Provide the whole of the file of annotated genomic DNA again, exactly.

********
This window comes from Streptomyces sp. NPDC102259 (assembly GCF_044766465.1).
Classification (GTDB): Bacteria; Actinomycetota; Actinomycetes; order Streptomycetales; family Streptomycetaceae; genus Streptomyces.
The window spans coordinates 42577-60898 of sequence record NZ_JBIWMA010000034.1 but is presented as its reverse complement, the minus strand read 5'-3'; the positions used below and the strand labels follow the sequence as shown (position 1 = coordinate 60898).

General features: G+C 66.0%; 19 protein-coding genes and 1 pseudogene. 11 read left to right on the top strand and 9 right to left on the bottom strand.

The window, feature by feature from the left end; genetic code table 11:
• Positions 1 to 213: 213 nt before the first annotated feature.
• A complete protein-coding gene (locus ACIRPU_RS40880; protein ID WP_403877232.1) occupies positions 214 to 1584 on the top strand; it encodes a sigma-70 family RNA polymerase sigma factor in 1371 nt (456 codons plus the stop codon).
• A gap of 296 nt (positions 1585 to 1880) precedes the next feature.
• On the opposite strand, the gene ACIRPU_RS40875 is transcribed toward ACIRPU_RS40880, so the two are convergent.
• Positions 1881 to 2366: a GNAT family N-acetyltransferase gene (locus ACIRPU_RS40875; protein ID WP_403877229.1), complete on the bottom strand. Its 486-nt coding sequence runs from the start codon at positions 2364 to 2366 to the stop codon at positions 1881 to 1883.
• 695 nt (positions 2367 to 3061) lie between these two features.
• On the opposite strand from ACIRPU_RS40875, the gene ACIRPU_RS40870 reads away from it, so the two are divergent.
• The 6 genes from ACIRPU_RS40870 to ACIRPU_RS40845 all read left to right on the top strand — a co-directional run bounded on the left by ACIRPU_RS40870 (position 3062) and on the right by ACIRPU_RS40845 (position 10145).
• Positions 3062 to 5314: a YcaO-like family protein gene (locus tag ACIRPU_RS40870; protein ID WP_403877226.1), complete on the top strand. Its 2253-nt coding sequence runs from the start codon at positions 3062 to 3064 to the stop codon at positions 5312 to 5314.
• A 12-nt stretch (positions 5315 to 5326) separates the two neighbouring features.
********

This window comes from Streptomyces sp. NPDC102259 (assembly GCF_044766465.1).
Classification (GTDB): Bacteria; Actinomycetota; Actinomycetes; order Streptomycetales; family Streptomycetaceae; genus Streptomyces.
The window spans coordinates 42577-60898 of sequence record NZ_JBIWMA010000034.1 but is presented as its reverse complement, the minus strand read 5'-3'; the positions used below and the strand labels follow the sequence as shown (position 1 = coordinate 60898).

General features: G+C 66.0%; 19 protein-coding genes and 1 pseudogene. 11 read left to right on the top strand and 9 right to left on the bottom strand.

The window, feature by feature from the left end; genetic code table 11:
• Positions 1 to 213: 213 nt before the first annotated feature.
• A complete protein-coding gene (locus ACIRPU_RS40880; protein ID WP_403877232.1) occupies positions 214 to 1584 on the top strand; it encodes a sigma-70 family RNA polymerase sigma factor in 1371 nt (456 codons plus the stop codon).
• A gap of 296 nt (positions 1585 to 1880) precedes the next feature.
• On the opposite strand, the gene ACIRPU_RS40875 is transcribed toward ACIRPU_RS40880, so the two are convergent.
• Positions 1881 to 2366: a GNAT family N-acetyltransferase gene (locus ACIRPU_RS40875; protein ID WP_403877229.1), complete on the bottom strand. Its 486-nt coding sequence runs from the start codon at positions 2364 to 2366 to the stop codon at positions 1881 to 1883.
• 695 nt (positions 2367 to 3061) lie between these two features.
• On the opposite strand from ACIRPU_RS40875, the gene ACIRPU_RS40870 reads away from it, so the two are divergent.
• The 6 genes from ACIRPU_RS40870 to ACIRPU_RS40845 all read left to right on the top strand — a co-directional run bounded on the left by ACIRPU_RS40870 (position 3062) and on the right by ACIRPU_RS40845 (position 10145).
• Positions 3062 to 5314: a YcaO-like family protein gene (locus tag ACIRPU_RS40870; protein ID WP_403877226.1), complete on the top strand. Its 2253-nt coding sequence runs from the start codon at positions 3062 to 3064 to the stop codon at positions 5312 to 5314.
• A 12-nt stretch (positions 5315 to 5326) separates the two neighbouring features.